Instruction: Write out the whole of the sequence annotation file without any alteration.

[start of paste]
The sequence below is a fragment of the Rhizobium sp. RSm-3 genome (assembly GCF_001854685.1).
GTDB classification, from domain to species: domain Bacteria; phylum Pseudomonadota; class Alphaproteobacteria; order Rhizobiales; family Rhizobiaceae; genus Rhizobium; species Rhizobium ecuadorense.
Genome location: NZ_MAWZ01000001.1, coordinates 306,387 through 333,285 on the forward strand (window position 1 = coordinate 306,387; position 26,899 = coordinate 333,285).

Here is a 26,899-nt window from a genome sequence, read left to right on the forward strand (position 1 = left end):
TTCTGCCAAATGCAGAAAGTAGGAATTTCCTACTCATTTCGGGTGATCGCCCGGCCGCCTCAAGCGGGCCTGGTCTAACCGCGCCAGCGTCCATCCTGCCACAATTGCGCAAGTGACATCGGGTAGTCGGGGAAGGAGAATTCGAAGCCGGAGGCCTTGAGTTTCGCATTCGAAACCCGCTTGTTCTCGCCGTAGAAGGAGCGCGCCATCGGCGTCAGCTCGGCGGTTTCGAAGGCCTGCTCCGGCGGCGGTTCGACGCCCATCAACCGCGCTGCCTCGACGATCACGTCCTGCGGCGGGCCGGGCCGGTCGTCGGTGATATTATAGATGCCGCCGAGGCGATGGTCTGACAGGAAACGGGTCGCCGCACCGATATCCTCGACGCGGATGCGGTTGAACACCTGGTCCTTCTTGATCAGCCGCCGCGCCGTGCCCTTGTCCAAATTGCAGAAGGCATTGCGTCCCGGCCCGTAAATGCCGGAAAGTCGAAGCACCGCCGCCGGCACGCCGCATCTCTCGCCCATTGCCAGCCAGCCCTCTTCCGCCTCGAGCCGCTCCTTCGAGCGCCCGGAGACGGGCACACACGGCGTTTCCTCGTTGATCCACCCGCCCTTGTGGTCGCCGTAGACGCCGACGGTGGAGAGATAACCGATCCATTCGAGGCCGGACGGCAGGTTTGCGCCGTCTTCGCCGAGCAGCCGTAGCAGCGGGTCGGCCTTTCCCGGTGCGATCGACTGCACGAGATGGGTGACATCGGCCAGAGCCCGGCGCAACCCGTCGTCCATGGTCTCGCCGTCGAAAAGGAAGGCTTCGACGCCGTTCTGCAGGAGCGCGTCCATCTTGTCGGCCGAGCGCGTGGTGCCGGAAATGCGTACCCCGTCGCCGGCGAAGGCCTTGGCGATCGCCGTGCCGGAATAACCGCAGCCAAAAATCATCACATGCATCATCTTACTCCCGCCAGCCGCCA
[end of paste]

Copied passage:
The sequence below is a fragment of the Rhizobium sp. RSm-3 genome (assembly GCF_001854685.1).
GTDB classification, from domain to species: domain Bacteria; phylum Pseudomonadota; class Alphaproteobacteria; order Rhizobiales; family Rhizobiaceae; genus Rhizobium; species Rhizobium ecuadorense.
Genome location: NZ_MAWZ01000001.1, coordinates 306,387 through 333,285 on the forward strand (window position 1 = coordinate 306,387; position 26,899 = coordinate 333,285).

Here is a 26,899-nt window from a genome sequence, read left to right on the forward strand (position 1 = left end):
TTCTGCCAAATGCAGAAAGTAGGAATTTCCTACTCATTTCGGGTGATCGCCCGGCCGCCTCAAGCGGGCCTGGTCTAACCGCGCCAGCGTCCATCCTGCCACAATTGCGCAAGTGACATCGGGTAGTCGGGGAAGGAGAATTCGAAGCCGGAGGCCTTGAGTTTCGCATTCGAAACCCGCTTGTTCTCGCCGTAGAAGGAGCGCGCCATCGGCGTCAGCTCGGCGGTTTCGAAGGCCTGCTCCGGCGGCGGTTCGACGCCCATCAACCGCGCTGCCTCGACGATCACGTCCTGCGGCGGGCCGGGCCGGTCGTCGGTGATATTATAGATGCCGCCGAGGCGATGGTCTGACAGGAAACGGGTCGCCGCACCGATATCCTCGACGCGGATGCGGTTGAACACCTGGTCCTTCTTGATCAGCCGCCGCGCCGTGCCCTTGTCCAAATTGCAGAAGGCATTGCGTCCCGGCCCGTAAATGCCGGAAAGTCGAAGCACCGCCGCCGGCACGCCGCATCTCTCGCCCATTGCCAGCCAGCCCTCTTCCGCCTCGAGCCGCTCCTTCGAGCGCCCGGAGACGGGCACACACGGCGTTTCCTCGTTGATCCACCCGCCCTTGTGGTCGCCGTAGACGCCGACGGTGGAGAGATAACCGATCCATTCGAGGCCGGACGGCAGGTTTGCGCCGTCTTCGCCGAGCAGCCGTAGCAGCGGGTCGGCCTTTCCCGGTGCGATCGACTGCACGAGATGGGTGACATCGGCCAGAGCCCGGCGCAACCCGTCGTCCATGGTCTCGCCGTCGAAAAGGAAGGCTTCGACGCCGTTCTGCAGGAGCGCGTCCATCTTGTCGGCCGAGCGCGTGGTGCCGGAAATGCGTACCCCGTCGCCGGCGAAGGCCTTGGCGATCGCCGTGCCGGAATAACCGCAGCCAAAAATCATCACATGCATCATCTTACTCCCGCCAGCCGCCA